Gout is a sudden, severe pain most commonly felt at the base of the toe. It occurs when your body makes too much uric acid but has trouble getting rid of it. As the uric acid crystallises, the crystals deposit in joints, tendons and surrounding tissues such as:


Gout has become more common in recent decades. The increase is believed to be due to increasing risk factors, such as metabolic syndrome, longer life expectancy and changes in diet. Gout was historically known as “the disease of kings” or “rich man’s disease”.
Uric acid is a product of the metabolic breakdown of purine nucleotides. High levels of uric acid in the blood (hyperuricemia) is the main cause of gout. This can occur for a number of reasons, including diet, genetic predisposition, or underexcretion of urate (passing urine, sweating and defecating), the salts of uric acid.

Not all causes of gout is directly linked to high uric acid levels. Gout frequently occurs with other medical conditions such as diabetes, high blood pressure, hyperlipidemia (fatty blood), or renal failure.

Who is prone to gout?

  • Those who have a high protein diet.
  • a
  • Those who drink a lot of alcohol.
  • b
  • Those who are obese.
  • c
  • Those who are constantly under a lot of physical and mental stress.
  • d


Those who are prone to gout should pay attention to what you eat and manage your weight. As a rule of thumb, use 25-30kcal to 1kg body weight per day as the goal. For example, a person weighing 63.6kg and 170cm tall should keep to 1600-1900kcal as his total daily calorie intake.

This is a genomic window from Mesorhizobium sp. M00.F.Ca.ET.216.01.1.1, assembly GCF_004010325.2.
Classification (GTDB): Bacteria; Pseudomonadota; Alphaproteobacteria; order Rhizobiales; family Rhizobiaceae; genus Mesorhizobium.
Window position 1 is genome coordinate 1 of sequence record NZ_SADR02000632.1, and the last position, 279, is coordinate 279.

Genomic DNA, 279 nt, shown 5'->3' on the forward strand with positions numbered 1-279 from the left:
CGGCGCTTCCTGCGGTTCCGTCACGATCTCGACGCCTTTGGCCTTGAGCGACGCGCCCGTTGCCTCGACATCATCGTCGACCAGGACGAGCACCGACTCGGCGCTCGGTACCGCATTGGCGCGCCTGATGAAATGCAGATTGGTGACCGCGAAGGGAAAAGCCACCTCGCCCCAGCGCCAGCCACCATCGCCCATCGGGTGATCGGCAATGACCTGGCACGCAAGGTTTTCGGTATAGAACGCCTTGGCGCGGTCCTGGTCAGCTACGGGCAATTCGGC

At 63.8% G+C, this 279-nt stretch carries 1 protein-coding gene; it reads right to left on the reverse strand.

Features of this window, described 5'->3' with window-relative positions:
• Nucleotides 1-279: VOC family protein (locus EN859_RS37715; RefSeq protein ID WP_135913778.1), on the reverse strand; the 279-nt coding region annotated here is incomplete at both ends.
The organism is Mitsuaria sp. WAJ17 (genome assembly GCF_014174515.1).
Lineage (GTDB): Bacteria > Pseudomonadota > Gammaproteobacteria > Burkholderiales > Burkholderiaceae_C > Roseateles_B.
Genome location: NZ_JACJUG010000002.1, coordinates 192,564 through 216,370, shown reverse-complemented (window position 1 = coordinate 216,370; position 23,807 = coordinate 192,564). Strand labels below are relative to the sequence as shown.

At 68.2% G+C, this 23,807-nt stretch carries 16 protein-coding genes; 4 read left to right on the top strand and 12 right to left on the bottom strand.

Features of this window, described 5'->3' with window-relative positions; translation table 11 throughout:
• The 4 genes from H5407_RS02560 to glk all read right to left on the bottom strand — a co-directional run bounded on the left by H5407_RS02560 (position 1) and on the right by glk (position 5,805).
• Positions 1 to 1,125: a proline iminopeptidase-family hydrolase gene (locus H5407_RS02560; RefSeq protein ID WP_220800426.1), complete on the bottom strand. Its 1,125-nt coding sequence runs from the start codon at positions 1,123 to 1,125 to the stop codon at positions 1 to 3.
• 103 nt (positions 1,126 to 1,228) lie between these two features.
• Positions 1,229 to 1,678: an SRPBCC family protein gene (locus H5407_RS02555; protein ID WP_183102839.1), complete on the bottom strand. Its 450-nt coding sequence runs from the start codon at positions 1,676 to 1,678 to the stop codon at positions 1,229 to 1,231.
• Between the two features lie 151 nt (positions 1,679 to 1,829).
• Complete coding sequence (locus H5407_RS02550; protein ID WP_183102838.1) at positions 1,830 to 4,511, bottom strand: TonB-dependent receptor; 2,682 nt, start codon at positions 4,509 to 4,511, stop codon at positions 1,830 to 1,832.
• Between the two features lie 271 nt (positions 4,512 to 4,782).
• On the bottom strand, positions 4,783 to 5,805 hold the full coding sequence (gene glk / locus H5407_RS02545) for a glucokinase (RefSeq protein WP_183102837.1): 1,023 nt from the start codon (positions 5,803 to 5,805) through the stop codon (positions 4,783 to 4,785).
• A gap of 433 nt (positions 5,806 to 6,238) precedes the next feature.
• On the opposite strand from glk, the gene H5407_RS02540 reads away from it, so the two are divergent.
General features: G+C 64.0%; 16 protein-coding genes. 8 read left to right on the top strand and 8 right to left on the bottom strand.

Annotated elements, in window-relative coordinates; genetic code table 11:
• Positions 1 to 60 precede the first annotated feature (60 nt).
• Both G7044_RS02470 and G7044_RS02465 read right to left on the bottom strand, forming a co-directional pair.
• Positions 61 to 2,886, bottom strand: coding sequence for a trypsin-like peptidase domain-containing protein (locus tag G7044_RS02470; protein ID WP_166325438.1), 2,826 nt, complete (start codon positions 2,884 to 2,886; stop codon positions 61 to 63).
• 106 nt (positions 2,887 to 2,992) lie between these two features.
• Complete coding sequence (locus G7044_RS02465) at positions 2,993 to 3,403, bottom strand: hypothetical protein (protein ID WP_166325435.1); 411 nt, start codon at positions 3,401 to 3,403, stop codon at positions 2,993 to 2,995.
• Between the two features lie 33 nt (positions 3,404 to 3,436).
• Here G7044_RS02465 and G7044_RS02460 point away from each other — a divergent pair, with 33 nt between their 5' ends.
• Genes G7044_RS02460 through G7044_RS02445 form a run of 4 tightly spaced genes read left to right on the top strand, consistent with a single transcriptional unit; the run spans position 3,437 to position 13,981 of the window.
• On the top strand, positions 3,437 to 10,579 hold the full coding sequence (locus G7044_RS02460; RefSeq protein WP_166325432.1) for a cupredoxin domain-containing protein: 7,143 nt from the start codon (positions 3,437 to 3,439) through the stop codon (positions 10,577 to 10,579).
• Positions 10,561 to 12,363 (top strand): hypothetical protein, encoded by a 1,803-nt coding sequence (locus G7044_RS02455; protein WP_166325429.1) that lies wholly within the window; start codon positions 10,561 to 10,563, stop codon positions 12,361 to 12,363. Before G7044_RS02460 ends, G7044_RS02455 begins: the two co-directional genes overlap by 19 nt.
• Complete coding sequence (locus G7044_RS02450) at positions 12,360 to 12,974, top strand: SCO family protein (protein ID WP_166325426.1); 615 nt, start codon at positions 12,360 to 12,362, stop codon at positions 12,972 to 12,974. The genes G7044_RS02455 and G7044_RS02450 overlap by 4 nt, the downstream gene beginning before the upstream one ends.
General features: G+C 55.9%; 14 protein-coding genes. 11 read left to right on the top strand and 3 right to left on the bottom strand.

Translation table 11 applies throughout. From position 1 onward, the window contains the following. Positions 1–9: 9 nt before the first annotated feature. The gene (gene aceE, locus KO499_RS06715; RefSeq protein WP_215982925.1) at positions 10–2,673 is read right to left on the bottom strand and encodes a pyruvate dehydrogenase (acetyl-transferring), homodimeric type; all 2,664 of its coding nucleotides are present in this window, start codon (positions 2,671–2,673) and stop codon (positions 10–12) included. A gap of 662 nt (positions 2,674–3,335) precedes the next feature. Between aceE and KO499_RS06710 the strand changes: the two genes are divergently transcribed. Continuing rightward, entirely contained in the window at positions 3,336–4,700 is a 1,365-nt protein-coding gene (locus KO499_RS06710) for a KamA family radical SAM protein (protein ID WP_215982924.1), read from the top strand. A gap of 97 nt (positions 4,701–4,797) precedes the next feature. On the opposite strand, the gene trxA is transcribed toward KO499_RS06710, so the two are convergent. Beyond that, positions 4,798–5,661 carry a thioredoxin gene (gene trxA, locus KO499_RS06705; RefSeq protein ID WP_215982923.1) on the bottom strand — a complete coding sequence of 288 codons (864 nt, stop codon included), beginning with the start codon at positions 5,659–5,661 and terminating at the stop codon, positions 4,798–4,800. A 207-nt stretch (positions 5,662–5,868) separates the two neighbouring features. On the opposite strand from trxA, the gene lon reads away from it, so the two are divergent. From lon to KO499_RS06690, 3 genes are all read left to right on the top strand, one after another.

Food high in purine content (Note: Restrict your intake)

  • Asparagus, Cauliflower, Mushroom, Oatmeal, Wholegrain, Wheat, Germ, Red Meat

Food highest in purine (Note: Abstain completely if possible)

    All internal organs of Animals and Birds, Liver, Kidney, Brain, Pancreas

  • Rich Games – Venison, Gamebird Pigeon, Black Chicken
  • Meat extract – Gravy, Chicken Essence, Bak Kut Teh
  • Certain Fish/Shellfish – Salmon, Herring, Mackerel, Anchovy, Sardine, Cockle, Mussel, Scallop, Prawn
  • Certain Vegetables – Spinach, Pea, Beans, Peanuts, Carrot
  • Products of Beans – Beancurd, Soya Bean Drink, Bean Sprout, Bean Cake, Moon Cake, Legumes
  • Fruits – Strawberry, Strawberry Jam, Durian, Tomato, Tomato Sauce
  • Alcohol – Beer, Champagne, Brandy, Whisky, Port

Foods containing negligible amounts of purine and may be eaten daily:

  • Bread (white) and cracker
  • Butter or margarine (in moderation)
  • Cake and cookie
  • Carbonated beverage
  • Cereal
  • Cheese
  • Chocolate
  • Coffee
  • Cream (in moderation)
  • Custard
  • Egg
  • Fats (in moderation)
  • Fruit
  • Gelatin dessert
  • Herbs
  • Ice cream
  • Milk
  • Noodles
  • Nuts
  • Oil
  • Olive
  • Pickles
  • Pasta
  • Popcorn
  • Pudding
  • Relishes
  • Rice
  • Salt
  • Sugar and sweets
  • Tea
  • Vegetables (except those mentioned in the first group)
  • Vinegar